web apps


In this online activity, learners consider how they’d like to represent themselves on the web. They get a crash course in the Thimble web development tool and use what they’ve learned in the previous two activities on HTML and tagging to remix a template into their own personal homepage on the web. This lesson revisits the concepts of web hosting, domain names, and urls.

Learning Objectives

  • Explain the difference between different web applications.
  • Create a web page using Thimble web application.

Time Required

45 minutes to 1 hour depending on group size


Can be tailored for audiences from 13 up; with varying levels of experience with the web.


  • Laptop with internet connection and ability to project on a screen

Web Literacy Skills

  • Code
  • Compose
  • Remix
  • Revise
  • Design
  • Share
  • Open Practice

21st Century Skills

  • Communication
  • Collaboration
  • Creativity

Earning Digital Badges

Digital badges capture the evidence and are the demonstration knowledge and achievement. Each Core Activity encompasses multiple web literacy skills. Completion of all Core Activities will enable anyone to earn all web literacy plus 21C skills badges. Thus, we encourage you to complete all the Core Activities, and earn badges to capture what you’ve learned. Digitalme is offering web literacy badges through the Open Badges Academy.


[5-7 min]

  • Frame the activity by explaining that some websites are quite different than others. Some are simple; others are more complex. We can divide websites we use into two broad categories:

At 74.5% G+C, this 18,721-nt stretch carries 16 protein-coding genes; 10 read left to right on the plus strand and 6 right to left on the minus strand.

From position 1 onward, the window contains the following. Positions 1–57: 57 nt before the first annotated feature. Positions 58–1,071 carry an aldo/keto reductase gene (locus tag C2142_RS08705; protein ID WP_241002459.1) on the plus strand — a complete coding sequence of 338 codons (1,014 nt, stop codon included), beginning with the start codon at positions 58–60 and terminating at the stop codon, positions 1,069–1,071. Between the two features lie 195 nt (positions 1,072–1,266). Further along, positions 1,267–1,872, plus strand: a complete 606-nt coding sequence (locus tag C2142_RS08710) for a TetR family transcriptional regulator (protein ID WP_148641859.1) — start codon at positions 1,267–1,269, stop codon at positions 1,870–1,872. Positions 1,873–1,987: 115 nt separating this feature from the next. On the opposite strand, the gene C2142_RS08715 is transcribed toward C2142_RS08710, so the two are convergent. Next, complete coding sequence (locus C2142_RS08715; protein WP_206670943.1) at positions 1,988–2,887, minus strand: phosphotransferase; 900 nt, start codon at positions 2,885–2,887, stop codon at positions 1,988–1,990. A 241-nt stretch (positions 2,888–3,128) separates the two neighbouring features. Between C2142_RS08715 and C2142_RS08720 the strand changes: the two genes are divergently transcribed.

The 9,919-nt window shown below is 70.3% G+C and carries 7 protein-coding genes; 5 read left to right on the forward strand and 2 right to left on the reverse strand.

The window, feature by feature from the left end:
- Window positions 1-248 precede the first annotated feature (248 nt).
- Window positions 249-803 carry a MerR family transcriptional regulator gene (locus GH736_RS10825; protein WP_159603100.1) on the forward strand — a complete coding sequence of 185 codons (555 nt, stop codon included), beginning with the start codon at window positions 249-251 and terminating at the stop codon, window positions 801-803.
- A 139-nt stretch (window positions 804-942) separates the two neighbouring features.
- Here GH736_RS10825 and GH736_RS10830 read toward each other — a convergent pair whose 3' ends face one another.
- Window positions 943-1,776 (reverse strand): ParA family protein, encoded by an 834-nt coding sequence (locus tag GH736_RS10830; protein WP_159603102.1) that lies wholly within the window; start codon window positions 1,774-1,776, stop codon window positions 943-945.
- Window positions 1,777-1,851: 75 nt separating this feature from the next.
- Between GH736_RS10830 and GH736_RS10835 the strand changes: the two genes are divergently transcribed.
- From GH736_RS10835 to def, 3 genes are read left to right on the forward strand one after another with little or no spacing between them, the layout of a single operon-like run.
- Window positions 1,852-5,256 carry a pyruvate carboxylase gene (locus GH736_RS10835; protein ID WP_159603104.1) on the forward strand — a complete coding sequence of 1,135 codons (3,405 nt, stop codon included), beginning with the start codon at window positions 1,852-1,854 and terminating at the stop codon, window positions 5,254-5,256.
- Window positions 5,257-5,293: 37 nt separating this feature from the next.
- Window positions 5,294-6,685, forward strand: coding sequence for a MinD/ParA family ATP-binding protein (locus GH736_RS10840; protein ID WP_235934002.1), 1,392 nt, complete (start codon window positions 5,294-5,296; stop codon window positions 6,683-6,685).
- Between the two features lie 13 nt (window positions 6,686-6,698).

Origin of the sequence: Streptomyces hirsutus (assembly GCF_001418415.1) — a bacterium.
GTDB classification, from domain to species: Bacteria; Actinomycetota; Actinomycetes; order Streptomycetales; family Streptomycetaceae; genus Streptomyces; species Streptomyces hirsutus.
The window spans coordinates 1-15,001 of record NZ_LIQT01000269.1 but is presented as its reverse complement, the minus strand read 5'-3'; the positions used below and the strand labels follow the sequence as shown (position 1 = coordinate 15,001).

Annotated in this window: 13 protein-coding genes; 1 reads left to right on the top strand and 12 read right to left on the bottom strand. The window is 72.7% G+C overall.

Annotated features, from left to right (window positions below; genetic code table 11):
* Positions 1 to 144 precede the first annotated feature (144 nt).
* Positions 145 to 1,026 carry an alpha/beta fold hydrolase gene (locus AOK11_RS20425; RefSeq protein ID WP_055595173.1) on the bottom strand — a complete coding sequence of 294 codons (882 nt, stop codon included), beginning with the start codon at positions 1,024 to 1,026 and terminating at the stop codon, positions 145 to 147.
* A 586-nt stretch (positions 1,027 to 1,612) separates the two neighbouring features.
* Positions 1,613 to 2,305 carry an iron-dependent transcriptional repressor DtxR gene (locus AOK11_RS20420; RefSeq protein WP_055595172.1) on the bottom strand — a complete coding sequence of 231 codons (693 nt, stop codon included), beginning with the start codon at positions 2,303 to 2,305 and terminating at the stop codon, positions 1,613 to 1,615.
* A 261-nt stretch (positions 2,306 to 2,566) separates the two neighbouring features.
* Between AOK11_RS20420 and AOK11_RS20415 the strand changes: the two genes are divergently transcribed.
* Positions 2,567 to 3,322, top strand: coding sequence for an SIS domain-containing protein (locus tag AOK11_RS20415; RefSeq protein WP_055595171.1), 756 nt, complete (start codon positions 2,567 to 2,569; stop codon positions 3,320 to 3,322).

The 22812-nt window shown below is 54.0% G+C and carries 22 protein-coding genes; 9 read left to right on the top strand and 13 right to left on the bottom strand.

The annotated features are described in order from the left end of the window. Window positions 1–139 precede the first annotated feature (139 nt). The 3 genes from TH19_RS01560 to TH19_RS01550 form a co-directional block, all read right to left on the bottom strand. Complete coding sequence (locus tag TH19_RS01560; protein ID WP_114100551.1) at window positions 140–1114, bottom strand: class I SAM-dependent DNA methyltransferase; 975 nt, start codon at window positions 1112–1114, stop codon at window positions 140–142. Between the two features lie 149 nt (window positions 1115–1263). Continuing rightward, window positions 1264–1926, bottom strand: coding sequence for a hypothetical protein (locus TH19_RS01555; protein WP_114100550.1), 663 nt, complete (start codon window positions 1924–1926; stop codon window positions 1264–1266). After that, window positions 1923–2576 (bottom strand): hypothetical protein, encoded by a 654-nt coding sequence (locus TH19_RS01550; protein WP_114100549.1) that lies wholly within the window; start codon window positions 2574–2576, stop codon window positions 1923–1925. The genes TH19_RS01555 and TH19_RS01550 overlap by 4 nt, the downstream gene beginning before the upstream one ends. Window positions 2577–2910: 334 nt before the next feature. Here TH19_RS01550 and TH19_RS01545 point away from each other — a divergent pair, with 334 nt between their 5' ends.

Tip! It is recommended to first have users complete the “Building Basic Pages” activity.

  • 1st category: websites where you can access static information.
  • These websites might not change much over time.
  • As a user, you can’t do much to change the content site or how it works for you.
  • Lots of the earliest web pages were like this.
  • Ask learners, what are examples of static pages? Think of sites that don’t have new content often, or ever. Or sites with very few pages.

    Tip! Examples might be DMV site, small restaurant, etc. These websites are designed primarily to convey information.

  • 2nd category: websites where, as the user, you can do something like create an outcome or change by using the page.
  • These are websites you use to make something happen.
  • You might create or share something, or do something to change what content is displayed, or provide information in order to complete a task.
  • Ask learners, What are examples of websites like these? What’s the last thing you did on the web?

    Tip! Examples might be a public library’s website where you can search for and reserve books and other resources. Or any web mail client like Gmail, Yahoo mail, hotmail, or instant messaging services. Shopping sites, web-based games, social media sites, etc. Google Search is a web application and so is Facebook.

  • Websites (or parts of websites) that allow users to do something on the web are called web applications.
  • These web applications are powered by programs (code) that let the client computer (the one you use to browse with) to work with the server (the computer where the website lives) to make something happen.